On 27 October 2005, in the Ugandan High Court in Mbale, Justice J.B. Katutsi ruled that “the Benet Community residing in Benet Sub County including those residing in Yatui Parish and Kabsekek Village of Kween County and in Kwoti Parish of Tingey County are historical and indigenous inhabitants of the said areas which were declared a Wildlife Protected Area or National Park.” Justice Katutsi ruled that the area should be de-gazetted and that the Benet are “entitled to stay in the said areas and carry out agricultural activities including developing the same undisturbed.”

    The Benet people, prior to this ruling were twice evicted from the land to make way for the tree planting to sell carbon offsets. 

    In 1993 and 2002, villagers were violently evicted from the national park. Since the evictions, UWA’s rangers have hit them, tortured them, humiliated them, threatened them and uprooted their crops.

    In one village on the boundary of the park, a villager showed us an envelope containing bullet shells, fired by UWA (Ugandan Wildlife Authority) rangers. “The bullets were shot by people trying to kill us,” he said. “Some people have died. Others have been injured.”

    http://chrislang.blogspot.com/2006_12_29_chrislang_archive.html

    This project received a good stewardship certification from SGS.  SGS suggested that

    …in order for the tree-planting project to continue, more people will have to be evicted. They even recommended that “more speed may be required to ensure the evictions are carried out successfully.”

    http://chrislang.blogspot.com/2006_12_29_chrislang_archive.html

    An example of the civil rights abuses mentioned above-Evictions of indigenous, brought to you via carbon offsets.

  6. You sound pretty fired up over this Consi.  My question would be is Al Gore tied to the above mentioned carbon offset program?  Also, are there numerous examples of this from other parts of the world?

    Anyway, maybe you should start your own blog (if you don’t already have one), you seem to have a lot to say about this and other subjects; I’m sure there are lots of people out there just dying to hear it.

    I personally believe it doesn’t matter.  The earth will continue to heat up until the population of pirates is restored, as there is a direct corellation between global warming and the number of pirates plying the oceans.  So says the one true god, the FSM.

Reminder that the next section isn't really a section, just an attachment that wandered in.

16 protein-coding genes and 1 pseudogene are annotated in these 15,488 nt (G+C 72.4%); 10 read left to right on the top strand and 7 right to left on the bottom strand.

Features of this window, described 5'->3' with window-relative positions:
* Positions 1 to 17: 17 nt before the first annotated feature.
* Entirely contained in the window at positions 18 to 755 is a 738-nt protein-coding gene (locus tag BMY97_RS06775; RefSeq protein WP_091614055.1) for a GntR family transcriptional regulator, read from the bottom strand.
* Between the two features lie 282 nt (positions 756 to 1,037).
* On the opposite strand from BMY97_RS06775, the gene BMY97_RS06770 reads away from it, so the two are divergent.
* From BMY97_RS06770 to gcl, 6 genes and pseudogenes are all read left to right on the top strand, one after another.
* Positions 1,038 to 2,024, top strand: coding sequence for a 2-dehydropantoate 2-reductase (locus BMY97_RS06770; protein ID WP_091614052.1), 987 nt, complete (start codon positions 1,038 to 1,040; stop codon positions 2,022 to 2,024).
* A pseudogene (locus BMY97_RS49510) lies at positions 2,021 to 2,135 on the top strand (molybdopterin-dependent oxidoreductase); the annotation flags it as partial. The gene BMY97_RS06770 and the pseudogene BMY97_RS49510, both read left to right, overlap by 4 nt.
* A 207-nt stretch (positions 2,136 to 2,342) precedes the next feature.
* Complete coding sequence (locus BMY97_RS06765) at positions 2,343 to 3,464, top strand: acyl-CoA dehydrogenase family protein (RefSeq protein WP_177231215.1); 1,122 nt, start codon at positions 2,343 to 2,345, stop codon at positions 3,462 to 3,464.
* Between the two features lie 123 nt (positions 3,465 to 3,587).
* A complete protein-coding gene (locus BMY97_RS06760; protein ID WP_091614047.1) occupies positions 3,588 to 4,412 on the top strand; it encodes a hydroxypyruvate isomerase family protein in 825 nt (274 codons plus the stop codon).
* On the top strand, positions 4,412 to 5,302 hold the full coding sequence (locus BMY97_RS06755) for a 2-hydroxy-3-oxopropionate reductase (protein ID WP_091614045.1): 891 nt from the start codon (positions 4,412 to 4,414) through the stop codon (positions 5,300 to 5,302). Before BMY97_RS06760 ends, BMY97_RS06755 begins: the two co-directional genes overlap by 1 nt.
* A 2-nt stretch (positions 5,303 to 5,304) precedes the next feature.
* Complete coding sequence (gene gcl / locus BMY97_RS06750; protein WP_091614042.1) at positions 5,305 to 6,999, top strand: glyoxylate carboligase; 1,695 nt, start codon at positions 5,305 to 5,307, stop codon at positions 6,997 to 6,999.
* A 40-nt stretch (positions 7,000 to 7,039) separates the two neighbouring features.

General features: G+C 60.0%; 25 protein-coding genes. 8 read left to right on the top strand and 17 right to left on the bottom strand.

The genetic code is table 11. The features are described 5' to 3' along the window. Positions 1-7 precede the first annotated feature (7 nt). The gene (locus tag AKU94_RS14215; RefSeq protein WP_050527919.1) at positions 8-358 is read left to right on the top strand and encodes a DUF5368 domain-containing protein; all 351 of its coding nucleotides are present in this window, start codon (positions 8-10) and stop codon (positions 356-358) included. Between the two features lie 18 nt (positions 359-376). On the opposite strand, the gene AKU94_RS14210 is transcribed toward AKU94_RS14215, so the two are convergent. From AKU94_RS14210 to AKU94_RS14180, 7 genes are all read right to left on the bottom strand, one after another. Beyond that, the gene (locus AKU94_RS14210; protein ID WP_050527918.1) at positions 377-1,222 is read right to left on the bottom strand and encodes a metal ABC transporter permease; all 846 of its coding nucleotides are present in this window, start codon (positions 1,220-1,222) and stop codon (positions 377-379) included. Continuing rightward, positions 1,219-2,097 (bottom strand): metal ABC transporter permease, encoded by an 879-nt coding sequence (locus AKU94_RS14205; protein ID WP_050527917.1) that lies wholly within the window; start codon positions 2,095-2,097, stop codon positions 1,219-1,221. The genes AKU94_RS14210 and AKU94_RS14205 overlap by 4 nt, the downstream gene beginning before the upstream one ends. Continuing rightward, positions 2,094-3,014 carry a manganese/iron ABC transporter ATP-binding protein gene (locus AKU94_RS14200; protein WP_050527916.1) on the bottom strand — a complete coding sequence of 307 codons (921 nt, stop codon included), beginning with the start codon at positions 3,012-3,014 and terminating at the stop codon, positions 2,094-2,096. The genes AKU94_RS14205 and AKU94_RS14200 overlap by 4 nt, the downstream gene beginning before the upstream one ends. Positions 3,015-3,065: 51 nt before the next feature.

7. Consi, thanks for going to all the effort to give us (me) all that info. I appreciate it.
    And to think much of this type of discussion and interest would not have happened among plebes if Al hadn’t stuck his nose in this business.  LOL
    A person who invites a few million others to think about the health of the planet can’t be all bad.
    Isn’t it a pity he’s not from the right? You’d agree with me if he was, wouldn’t you?  wink

  8. Isn’t it a pity he’s not from the right?

    For some reason I cannot begin to fathom, conservation is a “liberal” issue.  As Carl Sagan asked, what, exactly, are “conservatives” conserving?  Near as I can tell, it is the very military-industrial complex that Eisenhower warned us about.

  9. Yep, that video certainly is a “Great global warming swindle.”  TGGWS did warm the hearts of people who just don’t want to think that pumping gigatonnes of CO2 into the atmosphere could have an effect on climate.  But ‘journalism’, it ain’t.

    A cross-disciplinary majority of scientists take a position that global warming is happening, and is caused mostly by human activity.  So forgive me if I don’t swoon over a TV station’s documentary when even the scientists who appear in it say they were quote-mined.

    Observer: Scientists ‘duped’ to deny global warming

  10. Or, since I’m still watching it, we can fairly assume that you didn’t bother to.

  11. You are partially correct. I only watched some of it, then carefully read summaries as it is quite a weak presentation.  How much time should I waste on every piece of drek?  But hey, it says what you want to hear, so never mind what most scientists say.

    BTW that video has been out for a while.  So I don’t know what you can assume from the fact that you are still watching it.